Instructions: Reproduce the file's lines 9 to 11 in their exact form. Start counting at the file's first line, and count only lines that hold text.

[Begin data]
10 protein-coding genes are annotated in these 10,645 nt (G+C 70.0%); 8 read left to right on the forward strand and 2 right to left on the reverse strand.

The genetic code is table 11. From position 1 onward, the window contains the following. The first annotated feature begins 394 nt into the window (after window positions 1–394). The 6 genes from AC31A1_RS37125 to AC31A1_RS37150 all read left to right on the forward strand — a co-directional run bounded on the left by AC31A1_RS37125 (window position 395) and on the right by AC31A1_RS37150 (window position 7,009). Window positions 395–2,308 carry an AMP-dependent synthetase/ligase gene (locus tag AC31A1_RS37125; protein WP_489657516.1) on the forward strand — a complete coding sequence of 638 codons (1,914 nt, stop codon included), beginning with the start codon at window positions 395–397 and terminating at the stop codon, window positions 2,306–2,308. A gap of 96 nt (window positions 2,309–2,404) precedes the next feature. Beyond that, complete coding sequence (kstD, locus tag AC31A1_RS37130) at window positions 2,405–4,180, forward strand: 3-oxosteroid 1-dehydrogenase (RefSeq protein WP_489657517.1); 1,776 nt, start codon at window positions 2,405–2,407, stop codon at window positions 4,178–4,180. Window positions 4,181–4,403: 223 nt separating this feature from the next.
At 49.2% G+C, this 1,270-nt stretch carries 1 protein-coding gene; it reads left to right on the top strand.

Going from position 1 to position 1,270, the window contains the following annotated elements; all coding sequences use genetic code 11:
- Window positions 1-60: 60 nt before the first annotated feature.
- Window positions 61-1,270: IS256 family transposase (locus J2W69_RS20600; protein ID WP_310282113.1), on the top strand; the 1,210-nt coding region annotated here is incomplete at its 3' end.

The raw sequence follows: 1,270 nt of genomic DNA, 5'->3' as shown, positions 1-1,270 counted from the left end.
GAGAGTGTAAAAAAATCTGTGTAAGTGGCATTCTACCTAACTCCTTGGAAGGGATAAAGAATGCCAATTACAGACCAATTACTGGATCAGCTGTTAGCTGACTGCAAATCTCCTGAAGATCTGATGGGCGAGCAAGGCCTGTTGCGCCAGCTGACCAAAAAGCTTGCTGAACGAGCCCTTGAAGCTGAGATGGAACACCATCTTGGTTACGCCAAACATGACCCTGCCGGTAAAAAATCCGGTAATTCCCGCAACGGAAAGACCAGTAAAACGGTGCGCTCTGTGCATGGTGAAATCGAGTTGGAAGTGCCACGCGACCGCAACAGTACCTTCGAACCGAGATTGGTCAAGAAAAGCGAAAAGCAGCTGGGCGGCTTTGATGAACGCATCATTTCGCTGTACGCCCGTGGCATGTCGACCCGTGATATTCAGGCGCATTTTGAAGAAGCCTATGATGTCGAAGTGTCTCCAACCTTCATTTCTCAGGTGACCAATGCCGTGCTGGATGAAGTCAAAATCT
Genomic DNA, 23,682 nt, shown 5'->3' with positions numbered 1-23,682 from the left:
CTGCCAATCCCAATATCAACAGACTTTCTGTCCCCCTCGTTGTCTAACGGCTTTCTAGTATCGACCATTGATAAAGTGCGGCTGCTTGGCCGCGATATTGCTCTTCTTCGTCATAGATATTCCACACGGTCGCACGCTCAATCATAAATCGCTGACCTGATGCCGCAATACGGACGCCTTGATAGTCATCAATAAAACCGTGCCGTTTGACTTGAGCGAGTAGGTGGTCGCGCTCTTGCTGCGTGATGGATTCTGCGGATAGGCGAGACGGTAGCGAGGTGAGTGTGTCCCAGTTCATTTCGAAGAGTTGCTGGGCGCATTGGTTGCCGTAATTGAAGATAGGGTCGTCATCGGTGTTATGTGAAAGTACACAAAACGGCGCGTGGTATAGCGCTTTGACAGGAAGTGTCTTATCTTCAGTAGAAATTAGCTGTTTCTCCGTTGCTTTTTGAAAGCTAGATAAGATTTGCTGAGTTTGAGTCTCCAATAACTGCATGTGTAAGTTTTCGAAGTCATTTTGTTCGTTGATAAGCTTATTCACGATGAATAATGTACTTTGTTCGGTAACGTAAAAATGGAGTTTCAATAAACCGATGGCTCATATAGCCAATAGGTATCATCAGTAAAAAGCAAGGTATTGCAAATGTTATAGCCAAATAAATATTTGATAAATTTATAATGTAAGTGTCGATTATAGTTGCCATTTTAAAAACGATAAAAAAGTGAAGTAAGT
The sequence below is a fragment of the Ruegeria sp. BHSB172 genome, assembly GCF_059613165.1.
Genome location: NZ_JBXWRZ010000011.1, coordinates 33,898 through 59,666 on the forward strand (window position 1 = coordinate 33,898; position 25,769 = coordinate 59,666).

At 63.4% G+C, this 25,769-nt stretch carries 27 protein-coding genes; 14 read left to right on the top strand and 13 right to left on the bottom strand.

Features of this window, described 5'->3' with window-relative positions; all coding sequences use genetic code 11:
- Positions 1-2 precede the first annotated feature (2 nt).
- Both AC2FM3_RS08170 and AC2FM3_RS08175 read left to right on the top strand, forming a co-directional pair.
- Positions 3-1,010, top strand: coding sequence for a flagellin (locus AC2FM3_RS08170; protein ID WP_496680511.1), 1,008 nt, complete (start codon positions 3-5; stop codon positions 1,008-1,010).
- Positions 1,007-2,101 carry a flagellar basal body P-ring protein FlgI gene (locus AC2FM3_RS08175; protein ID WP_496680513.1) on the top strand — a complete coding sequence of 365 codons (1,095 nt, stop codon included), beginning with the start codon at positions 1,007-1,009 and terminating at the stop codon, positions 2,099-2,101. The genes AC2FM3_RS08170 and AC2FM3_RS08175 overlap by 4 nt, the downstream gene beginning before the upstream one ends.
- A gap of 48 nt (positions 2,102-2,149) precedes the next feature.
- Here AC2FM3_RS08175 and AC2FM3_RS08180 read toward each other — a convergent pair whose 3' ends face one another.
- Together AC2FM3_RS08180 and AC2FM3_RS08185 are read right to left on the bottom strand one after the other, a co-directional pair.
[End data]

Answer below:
Genomic DNA, 23,682 nt, shown 5'->3' with positions numbered 1-23,682 from the left:
CTGCCAATCCCAATATCAACAGACTTTCTGTCCCCCTCGTTGTCTAACGGCTTTCTAGTATCGACCATTGATAAAGTGCGGCTGCTTGGCCGCGATATTGCTCTTCTTCGTCATAGATATTCCACACGGTCGCACGCTCAATCATAAATCGCTGACCTGATGCCGCAATACGGACGCCTTGATAGTCATCAATAAAACCGTGCCGTTTGACTTGAGCGAGTAGGTGGTCGCGCTCTTGCTGCGTGATGGATTCTGCGGATAGGCGAGACGGTAGCGAGGTGAGTGTGTCCCAGTTCATTTCGAAGAGTTGCTGGGCGCATTGGTTGCCGTAATTGAAGATAGGGTCGTCATCGGTGTTATGTGAAAGTACACAAAACGGCGCGTGGTATAGCGCTTTGACAGGAAGTGTCTTATCTTCAGTAGAAATTAGCTGTTTCTCCGTTGCTTTTTGAAAGCTAGATAAGATTTGCTGAGTTTGAGTCTCCAATAACTGCATGTGTAAGTTTTCGAAGTCATTTTGTTCGTTGATAAGCTTATTCACGATGAATAATGTACTTTGTTCGGTAACGTAAAAATGGAGTTTCAATAAACCGATGGCTCATATAGCCAATAGGTATCATCAGTAAAAAGCAAGGTATTGCAAATGTTATAGCCAAATAAATATTTGATAAATTTATAATGTAAGTGTCGATTATAGTTGCCATTTTAAAAACGATAAAAAAGTGAAGTAAGT
The sequence below is a fragment of the Ruegeria sp. BHSB172 genome, assembly GCF_059613165.1.